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1500 submissions on Immigration Act review

Hon David Cunliffe Minister of Immigration

1500 submissions on Immigration Act review

About 1500 individuals and organisations made submissions on the Labour-led government's Immigration Act Review discussion paper, says Immigration Minister David Cunliffe.

"A tentative count made after submissions closed on Saturday showed there were more than 300 original submissions," Mr Cunliffe said.

"In addition, 29 identical submissions came from the Fijian community in New Zealand and 1158 identical submissions came from the broader Pacific community."

The review will now move to its next phase – a thorough analysis of the submissions by officials – in the lead up to the drafting of a new Immigration Bill to replace the existing, outdated 1987 statute.

"I have been delighted with how the submission period has gone since the release of the discussion document on April 5," Mr Cunliffe said.

"There were 19 stakeholder meetings nationwide in May and early June, attended by at least 650 people. I thank those who attended, showed an interest and lodged submissions."

After the submissions are analysed, a summary document will be released. Copies of submissions will be made available then.

"My aim is to have a bill ready to be introduced to Parliament by April 2007."

Mr Cunliffe said the draft proposals in the paper represented the most comprehensive review of immigration law in two decades.

"The proposals are not government policy, but the submissions will inform the drafting of the new legislation later this year.

"This review aims to simplify and streamline the law to facilitate the entry of those migrants we want, and to enhance border security and tighten the law against those we don't want in New Zealand," the minister said.



The Government is reviewing the Immigration Act to ensure that New Zealand's immigration legislation encourages the entry of the people we need, while effectively protecting New Zealand's border.

Since the Immigration Act came into force in 1987, various amendments have been made to the legislation.

These include improvements to the removal regime for people unlawfully in New Zealand and strengthened provisions to prevent migrant smuggling and trafficking. A major change took place in 2003 with the introduction of the 'expression of interest' approach to selection of skilled migrants.

While these changes have all led to improvements in the way New Zealand's immigration system works, they have been piecemeal and resulted in increasingly complex legislation.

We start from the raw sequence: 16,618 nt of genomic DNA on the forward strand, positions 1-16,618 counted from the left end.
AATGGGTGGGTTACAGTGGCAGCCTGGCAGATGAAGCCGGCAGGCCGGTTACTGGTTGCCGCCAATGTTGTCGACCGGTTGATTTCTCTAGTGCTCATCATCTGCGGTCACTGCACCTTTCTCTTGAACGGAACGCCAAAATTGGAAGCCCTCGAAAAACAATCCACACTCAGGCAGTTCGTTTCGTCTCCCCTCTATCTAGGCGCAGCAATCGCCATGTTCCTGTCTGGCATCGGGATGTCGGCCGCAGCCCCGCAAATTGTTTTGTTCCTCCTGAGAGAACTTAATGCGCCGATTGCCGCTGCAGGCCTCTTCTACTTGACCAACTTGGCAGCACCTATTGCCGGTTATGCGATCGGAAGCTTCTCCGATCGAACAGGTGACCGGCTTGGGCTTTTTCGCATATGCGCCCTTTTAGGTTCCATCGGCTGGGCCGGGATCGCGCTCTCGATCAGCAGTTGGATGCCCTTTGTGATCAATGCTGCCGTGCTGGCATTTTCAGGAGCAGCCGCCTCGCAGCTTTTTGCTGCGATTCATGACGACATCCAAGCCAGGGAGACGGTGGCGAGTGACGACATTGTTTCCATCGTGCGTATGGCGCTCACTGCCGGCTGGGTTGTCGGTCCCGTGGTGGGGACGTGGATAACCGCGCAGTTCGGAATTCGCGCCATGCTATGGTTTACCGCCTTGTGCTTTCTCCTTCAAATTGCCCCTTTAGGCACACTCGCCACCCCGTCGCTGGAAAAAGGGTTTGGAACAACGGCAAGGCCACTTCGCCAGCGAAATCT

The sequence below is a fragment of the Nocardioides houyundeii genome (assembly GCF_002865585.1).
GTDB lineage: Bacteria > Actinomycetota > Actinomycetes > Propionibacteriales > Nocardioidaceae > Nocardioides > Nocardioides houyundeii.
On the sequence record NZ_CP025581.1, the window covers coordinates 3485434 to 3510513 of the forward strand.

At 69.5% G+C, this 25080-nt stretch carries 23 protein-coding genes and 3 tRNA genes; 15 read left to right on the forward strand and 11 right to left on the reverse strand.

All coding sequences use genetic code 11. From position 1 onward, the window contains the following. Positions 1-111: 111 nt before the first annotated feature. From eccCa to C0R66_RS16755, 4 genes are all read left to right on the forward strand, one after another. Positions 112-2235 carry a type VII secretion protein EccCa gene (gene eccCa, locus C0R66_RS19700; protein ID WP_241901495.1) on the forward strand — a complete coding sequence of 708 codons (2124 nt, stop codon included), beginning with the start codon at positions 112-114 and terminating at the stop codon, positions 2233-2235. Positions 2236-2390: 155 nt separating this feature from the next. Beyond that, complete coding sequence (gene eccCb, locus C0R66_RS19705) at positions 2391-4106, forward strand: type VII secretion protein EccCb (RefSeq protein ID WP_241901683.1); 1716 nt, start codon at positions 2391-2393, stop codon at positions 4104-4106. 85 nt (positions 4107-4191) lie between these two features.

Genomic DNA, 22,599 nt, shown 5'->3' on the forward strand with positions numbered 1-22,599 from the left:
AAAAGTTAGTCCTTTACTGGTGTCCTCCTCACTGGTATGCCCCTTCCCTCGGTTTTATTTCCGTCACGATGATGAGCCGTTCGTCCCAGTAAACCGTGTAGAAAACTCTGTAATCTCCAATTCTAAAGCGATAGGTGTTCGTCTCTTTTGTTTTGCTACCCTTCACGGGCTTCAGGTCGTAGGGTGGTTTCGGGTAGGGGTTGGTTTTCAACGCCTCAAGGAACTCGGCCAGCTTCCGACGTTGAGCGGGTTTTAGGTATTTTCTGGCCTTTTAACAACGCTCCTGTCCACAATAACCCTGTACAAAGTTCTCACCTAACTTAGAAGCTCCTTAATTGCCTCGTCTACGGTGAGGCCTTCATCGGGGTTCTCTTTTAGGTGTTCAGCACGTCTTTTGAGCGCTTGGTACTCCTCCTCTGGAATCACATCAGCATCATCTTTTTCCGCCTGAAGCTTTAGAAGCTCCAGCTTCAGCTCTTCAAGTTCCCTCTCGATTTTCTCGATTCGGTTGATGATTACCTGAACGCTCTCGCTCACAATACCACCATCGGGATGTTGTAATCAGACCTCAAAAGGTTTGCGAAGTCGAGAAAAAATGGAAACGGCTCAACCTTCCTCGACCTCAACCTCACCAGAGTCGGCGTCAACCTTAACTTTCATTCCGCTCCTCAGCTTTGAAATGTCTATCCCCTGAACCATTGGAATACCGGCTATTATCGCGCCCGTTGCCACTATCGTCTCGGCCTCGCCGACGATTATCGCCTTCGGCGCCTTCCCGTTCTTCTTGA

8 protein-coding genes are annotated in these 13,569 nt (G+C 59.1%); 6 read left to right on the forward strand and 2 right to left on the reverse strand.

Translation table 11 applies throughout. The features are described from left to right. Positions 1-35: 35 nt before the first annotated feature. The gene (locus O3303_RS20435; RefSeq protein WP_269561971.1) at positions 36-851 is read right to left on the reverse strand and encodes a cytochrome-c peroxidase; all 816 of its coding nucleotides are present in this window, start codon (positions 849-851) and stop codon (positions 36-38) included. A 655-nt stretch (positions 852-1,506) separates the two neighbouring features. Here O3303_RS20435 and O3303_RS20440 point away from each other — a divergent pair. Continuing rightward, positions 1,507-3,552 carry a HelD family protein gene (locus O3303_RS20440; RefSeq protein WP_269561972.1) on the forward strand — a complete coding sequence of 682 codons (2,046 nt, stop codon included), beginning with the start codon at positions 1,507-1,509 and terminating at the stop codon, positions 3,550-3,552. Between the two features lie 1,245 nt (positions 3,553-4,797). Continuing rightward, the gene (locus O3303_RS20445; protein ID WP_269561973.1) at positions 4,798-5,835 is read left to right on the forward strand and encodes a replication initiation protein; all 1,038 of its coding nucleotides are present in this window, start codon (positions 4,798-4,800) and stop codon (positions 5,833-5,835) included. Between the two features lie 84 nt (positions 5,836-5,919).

What does the review aim to achieve? The purpose of this review is to make fundamental changes to immigration legislation.

This review aims to provide New Zealand with a strong legislative foundation, to allow us develop future focused policies and encourage economic growth.

To achieve this, immigration legislation needs to be clear, comprehensive and appropriate to New Zealand's needs. With this in mind, the objectives of the review are to:

· Ensure New Zealand's interests are protected and advanced

· Ensure compliance with international obligations · Establish fair, firm and fast decision-making processes · Modernise and simplify the legislation.

What does the review cover? This is a review of immigration legislation, rather than a direct review of policy or operational procedures.

Possible changes outlined in the discussion document include:

· A clear, guiding purpose statement for the Immigration Act;

· Simplifying the visa/permit system;

· Increasing the delegation of the Minister of Immigration's powers to officials;

· More comprehensive grounds for excluding non-citizens from entering NZ, and a streamlined approach to the expulsion of non-citizens;

· Clarifying and simplifying systems of review and appeal of decisions;

· Using classified information in decision-making;

· Strengthening compliance, enforcement and detention provisions, including the ability to obtain biometric information where necessary;

· Strengthening obligations on third parties (such as sponsors, employers, carriers and education providers);

· Establishing a single procedure that assesses all international obligations to protect a person, rather than considering obligations individually.


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